'Hostage diplomacy' is another bogus claim to smear China
First Voice

Editor's note: CGTN's First Voice provides instant commentary on breaking stories. The daily column clarifies emerging issues and better defines the news agenda, offering a Chinese perspective on the latest global events. 

The latest line of bad-faith scaremongering about China is the claim that international visitors can be arbitrarily detained to be used as political bargaining chips.

As the world's second-largest economy, China attracts a significant number of foreign visitors each year, seeking business partners, unique vacations or educational opportunities.

As these visitors attest on social media posts and to friends, China is an extremely safe country where street crime and robberies are very rare.

Yet, some foreign news reports are trying to paint China as a lawless place where anyone can be randomly detained.

The evidence most often cited is the arrest of two Canadians on espionage charges, supposedly used as bargaining chips to pressure the release of Huawei CFO Meng Wanzhou, who is being detained in Vancouver on behalf of the United States.

China has repeatedly denied any link between Meng's case and the arrests of the two Canadians, NGO worker and former diplomat Michael Kovrig and DPRK tour operator Michael Spavor.

The cases are completely different. Meng is a high-profile businesswoman arrested on an international warrant for a supposed white-collar crime that took place in New York. This arrest took place at the height of a trade dispute between the U.S. and China, and then-president Donald Trump publicly said he would drop the charge if China would make a trade deal.

Whether Canada intended Meng's arrest to be political or not, the U.S. certainly did.

Kovrig, a former diplomat, worked for a political think tank and was in China conducting research. Spavor reportedly arranged the unusual meeting between DPRK leader Kim Jong Un and U.S. unofficial envoy Dennis Rodman.

Certainly, the two were deeply, personally involved in sensitive international politics at a high level. Whether they are ultimately found guilty or not, they have the classic profiles of people used by intelligence services. They do not have the profiles of tourists or business travelers.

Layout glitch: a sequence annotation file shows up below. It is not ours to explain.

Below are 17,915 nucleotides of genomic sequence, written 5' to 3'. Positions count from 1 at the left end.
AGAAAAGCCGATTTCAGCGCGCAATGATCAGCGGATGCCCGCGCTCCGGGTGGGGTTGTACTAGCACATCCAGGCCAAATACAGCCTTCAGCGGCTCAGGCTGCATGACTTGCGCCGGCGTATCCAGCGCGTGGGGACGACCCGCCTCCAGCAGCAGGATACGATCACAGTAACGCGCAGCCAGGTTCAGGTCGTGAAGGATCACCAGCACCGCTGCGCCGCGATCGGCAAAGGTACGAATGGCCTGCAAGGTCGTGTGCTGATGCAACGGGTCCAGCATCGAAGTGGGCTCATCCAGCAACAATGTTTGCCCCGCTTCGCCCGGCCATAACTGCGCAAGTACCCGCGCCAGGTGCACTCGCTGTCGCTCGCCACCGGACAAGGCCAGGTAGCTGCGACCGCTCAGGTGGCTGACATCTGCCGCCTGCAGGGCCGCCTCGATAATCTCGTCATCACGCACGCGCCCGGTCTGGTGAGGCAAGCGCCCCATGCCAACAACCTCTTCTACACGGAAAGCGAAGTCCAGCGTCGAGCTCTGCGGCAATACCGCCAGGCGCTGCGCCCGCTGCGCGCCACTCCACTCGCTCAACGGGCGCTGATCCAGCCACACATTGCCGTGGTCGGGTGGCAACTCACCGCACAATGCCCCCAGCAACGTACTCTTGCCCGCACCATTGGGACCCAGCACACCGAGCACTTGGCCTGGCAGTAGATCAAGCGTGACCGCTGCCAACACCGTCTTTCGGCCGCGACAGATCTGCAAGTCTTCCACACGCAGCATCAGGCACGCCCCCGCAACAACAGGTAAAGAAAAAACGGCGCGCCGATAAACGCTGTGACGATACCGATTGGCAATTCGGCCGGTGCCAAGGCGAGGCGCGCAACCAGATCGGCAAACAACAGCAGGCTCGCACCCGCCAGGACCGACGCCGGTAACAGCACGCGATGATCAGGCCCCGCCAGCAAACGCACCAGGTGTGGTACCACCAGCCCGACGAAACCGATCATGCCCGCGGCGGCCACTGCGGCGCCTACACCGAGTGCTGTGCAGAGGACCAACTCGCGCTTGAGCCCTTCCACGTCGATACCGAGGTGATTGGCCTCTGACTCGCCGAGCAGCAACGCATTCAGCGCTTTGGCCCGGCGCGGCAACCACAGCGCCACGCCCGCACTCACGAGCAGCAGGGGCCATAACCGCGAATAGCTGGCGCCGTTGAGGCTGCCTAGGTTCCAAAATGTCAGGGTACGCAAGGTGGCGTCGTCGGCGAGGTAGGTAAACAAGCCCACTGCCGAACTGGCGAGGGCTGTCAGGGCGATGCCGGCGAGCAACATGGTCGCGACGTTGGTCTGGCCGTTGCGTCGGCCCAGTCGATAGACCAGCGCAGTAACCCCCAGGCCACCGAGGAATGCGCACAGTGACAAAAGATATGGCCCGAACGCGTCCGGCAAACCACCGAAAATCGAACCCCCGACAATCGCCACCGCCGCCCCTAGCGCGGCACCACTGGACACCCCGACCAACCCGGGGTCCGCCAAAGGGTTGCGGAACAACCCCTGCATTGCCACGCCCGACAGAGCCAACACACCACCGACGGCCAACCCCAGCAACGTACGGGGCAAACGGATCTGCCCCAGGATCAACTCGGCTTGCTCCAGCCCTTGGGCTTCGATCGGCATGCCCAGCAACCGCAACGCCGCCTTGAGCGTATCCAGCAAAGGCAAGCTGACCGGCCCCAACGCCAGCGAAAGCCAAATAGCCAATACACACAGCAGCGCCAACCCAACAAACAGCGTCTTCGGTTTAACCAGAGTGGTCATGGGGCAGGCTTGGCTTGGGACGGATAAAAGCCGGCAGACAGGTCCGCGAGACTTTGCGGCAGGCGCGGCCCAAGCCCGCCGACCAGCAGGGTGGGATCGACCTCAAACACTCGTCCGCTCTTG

Another datapoint often used to prove China detains people to use as political pawns is the execution of two Canadians for drug trafficking.

As China has experienced and North America is going through now, illegal drugs have the potential to destroy communities and shred the social fabric.

China makes no secret of having the death penalty for drug dealers, and makes no apologies for this.

Drug dealers, local and foreign, were executed long before Meng's case, and will continue to face the harshest punishments long after Meng fades from the headlines.

Michael Spavor (L) and Michael Kovrig (R). /China Plus

Michael Spavor (L) and Michael Kovrig (R). /China Plus

Ordinary travelers have nothing to fear in China, but if you come to traffic narcotics, it's quite different.

Every country, including those pointing fingers at China, investigate and detain people for espionage and drug trafficking constantly.

China, like other states, has the right to protect itself from criminals or people seeking to destabilize it or undermine its security.

Just because Canada denies Kovrig and Spavor were spies does not make it so. Has any country ever admitted its detained citizens were spies? Evidence will be produced, and a trial decide on the guilty or innocent verdict.

In the meantime, tens of millions of foreign visitors will enjoy China's culture of hospitality, thriving economy, and extremely safe streets.

The West is demonizing China to discredit it, using the flimsiest of anecdotal evidence.

CNN, for example, recently published an article headlined "Westerners are increasingly scared of traveling to China as threat of detention rises."

But reading through the article, you discover that the people afraid to travel are a professor who has written about "student protests" and "cultural diversity" in China and appeared on panels "with people he says the Communist Party is 'clearly upset with'."

Another is a worker for the NGO "China Human Rights Defenders."

A third "source" opines an acquaintance who has spread articles from known anti-China propaganda outlets on his social media channels should not visit China – but provides no facts or data to back up this assertion.

Repeatedly bleating the lie that it is not safe to visit China based on a handful of espionage cases makes for catchy headlines. It also feeds an anti-China narrative fueled by some China hawks in foreign governments.

But if you look carefully at the facts, the data overwhelmingly shows that visiting China is safe. Just don't come here to sell drugs or do "research" on sensitive matters of national security.

If you are a spy or think your work might be used to conduct espionage, wittingly or unwittingly, or have done things to undermine Chinese national security, don't visit China. This has always been true, and this is true in any state.

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